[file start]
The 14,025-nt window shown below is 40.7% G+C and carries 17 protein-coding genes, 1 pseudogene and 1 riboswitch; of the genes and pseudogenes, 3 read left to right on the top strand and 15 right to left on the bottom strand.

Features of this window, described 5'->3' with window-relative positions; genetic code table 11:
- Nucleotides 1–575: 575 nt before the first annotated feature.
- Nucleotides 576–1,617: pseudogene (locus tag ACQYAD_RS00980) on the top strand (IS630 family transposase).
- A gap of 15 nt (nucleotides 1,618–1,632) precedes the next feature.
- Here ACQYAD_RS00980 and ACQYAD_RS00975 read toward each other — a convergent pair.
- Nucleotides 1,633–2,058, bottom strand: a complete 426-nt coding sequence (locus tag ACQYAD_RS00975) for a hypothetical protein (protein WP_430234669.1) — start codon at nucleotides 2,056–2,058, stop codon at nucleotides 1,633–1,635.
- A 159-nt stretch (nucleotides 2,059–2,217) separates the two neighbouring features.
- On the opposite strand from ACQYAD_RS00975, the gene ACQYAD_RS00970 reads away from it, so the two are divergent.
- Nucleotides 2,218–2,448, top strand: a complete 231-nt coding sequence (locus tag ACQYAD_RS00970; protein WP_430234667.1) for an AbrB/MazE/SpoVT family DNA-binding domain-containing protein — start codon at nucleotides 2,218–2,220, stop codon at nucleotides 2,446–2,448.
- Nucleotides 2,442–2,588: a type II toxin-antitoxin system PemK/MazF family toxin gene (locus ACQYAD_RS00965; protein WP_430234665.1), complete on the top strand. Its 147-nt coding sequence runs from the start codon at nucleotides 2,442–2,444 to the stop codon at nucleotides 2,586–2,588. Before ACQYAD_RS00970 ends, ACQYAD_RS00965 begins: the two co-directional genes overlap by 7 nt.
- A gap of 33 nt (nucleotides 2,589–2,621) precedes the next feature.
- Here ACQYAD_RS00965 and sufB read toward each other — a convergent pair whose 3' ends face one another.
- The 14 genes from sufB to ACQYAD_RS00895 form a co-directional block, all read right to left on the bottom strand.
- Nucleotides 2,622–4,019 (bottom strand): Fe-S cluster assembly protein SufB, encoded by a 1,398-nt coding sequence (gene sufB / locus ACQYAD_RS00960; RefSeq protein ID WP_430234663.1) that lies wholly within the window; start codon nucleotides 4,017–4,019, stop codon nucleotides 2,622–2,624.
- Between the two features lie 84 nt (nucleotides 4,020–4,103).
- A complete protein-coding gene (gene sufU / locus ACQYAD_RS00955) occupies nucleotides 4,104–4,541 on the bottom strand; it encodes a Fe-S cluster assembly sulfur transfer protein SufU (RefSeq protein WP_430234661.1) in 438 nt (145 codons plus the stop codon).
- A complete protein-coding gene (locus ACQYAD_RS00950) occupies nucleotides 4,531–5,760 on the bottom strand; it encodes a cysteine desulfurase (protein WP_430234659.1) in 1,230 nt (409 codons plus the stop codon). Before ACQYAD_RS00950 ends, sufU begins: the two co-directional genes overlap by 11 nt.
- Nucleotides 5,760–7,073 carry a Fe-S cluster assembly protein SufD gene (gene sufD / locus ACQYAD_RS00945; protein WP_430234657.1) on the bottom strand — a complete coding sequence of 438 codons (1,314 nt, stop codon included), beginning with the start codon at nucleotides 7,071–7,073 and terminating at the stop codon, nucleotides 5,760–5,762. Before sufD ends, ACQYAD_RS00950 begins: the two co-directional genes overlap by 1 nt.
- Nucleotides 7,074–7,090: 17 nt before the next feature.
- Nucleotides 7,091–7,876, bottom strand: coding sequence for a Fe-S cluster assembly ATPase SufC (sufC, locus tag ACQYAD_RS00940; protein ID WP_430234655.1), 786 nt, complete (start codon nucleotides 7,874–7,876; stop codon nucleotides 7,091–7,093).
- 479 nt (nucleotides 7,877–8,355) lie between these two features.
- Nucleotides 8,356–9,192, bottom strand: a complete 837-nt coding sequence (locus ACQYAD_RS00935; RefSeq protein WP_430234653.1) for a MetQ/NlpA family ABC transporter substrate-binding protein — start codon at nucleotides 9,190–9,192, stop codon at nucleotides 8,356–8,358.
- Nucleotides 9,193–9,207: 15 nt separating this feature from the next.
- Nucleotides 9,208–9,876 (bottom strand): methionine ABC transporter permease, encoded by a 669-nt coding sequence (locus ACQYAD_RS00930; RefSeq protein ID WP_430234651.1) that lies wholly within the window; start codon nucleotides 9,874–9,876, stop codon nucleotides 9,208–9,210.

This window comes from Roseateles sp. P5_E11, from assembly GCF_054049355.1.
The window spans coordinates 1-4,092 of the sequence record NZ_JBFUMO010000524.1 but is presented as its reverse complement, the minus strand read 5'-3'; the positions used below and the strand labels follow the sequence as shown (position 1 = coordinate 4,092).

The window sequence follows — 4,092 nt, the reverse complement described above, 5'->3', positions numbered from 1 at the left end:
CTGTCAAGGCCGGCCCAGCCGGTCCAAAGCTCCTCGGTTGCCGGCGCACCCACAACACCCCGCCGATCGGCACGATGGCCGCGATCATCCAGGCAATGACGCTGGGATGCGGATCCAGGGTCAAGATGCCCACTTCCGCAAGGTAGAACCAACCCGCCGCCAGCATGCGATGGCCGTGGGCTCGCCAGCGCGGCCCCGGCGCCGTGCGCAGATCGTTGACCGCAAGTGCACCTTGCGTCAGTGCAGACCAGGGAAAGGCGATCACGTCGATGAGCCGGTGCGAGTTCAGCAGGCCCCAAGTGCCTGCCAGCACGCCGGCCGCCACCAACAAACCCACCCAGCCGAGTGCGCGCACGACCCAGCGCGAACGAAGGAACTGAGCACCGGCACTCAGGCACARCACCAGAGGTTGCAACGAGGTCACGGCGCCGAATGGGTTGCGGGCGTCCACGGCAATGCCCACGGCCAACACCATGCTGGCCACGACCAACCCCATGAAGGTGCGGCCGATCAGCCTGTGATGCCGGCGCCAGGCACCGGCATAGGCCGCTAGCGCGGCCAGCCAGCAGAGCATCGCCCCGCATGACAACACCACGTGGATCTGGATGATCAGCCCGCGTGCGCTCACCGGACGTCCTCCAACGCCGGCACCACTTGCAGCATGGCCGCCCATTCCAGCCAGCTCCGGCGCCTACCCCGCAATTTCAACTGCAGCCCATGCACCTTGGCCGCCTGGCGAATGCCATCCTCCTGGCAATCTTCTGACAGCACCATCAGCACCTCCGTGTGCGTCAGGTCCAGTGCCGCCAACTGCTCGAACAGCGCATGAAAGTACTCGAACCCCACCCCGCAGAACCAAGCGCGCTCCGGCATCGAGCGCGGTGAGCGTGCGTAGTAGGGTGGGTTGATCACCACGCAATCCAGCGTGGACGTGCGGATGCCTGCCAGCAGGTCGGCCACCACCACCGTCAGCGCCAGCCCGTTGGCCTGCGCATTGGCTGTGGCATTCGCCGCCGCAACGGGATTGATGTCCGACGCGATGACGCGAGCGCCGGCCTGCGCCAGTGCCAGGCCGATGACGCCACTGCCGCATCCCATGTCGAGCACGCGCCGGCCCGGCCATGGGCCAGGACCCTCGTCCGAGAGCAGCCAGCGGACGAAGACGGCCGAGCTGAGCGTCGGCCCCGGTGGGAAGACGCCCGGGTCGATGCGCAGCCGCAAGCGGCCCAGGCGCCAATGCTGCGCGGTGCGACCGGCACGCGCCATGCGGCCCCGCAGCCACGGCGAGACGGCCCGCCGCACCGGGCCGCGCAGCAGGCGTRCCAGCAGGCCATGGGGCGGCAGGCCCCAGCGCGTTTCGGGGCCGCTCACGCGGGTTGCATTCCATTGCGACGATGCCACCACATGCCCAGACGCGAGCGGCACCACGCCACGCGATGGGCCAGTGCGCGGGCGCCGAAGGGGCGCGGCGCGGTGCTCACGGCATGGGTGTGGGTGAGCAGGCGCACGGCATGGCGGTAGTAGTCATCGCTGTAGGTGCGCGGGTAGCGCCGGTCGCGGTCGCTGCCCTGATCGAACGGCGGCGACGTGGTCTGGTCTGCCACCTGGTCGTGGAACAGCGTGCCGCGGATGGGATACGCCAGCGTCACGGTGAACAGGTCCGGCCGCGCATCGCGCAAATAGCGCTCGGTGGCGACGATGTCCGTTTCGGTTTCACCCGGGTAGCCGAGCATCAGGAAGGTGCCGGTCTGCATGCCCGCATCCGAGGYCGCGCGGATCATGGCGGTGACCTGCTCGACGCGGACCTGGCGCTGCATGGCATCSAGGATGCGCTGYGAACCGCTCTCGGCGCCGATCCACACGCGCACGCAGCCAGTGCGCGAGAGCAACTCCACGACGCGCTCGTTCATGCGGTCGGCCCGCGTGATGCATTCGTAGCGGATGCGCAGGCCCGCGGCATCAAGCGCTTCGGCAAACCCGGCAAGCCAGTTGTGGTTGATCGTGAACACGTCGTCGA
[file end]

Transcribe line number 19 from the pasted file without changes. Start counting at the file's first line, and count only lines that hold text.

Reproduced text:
- Nucleotides 5,760–7,073 carry a Fe-S cluster assembly protein SufD gene (gene sufD / locus ACQYAD_RS00945; protein WP_430234657.1) on the bottom strand — a complete coding sequence of 438 codons (1,314 nt, stop codon included), beginning with the start codon at nucleotides 7,071–7,073 and terminating at the stop codon, nucleotides 5,760–5,762. Before sufD ends, ACQYAD_RS00950 begins: the two co-directional genes overlap by 1 nt.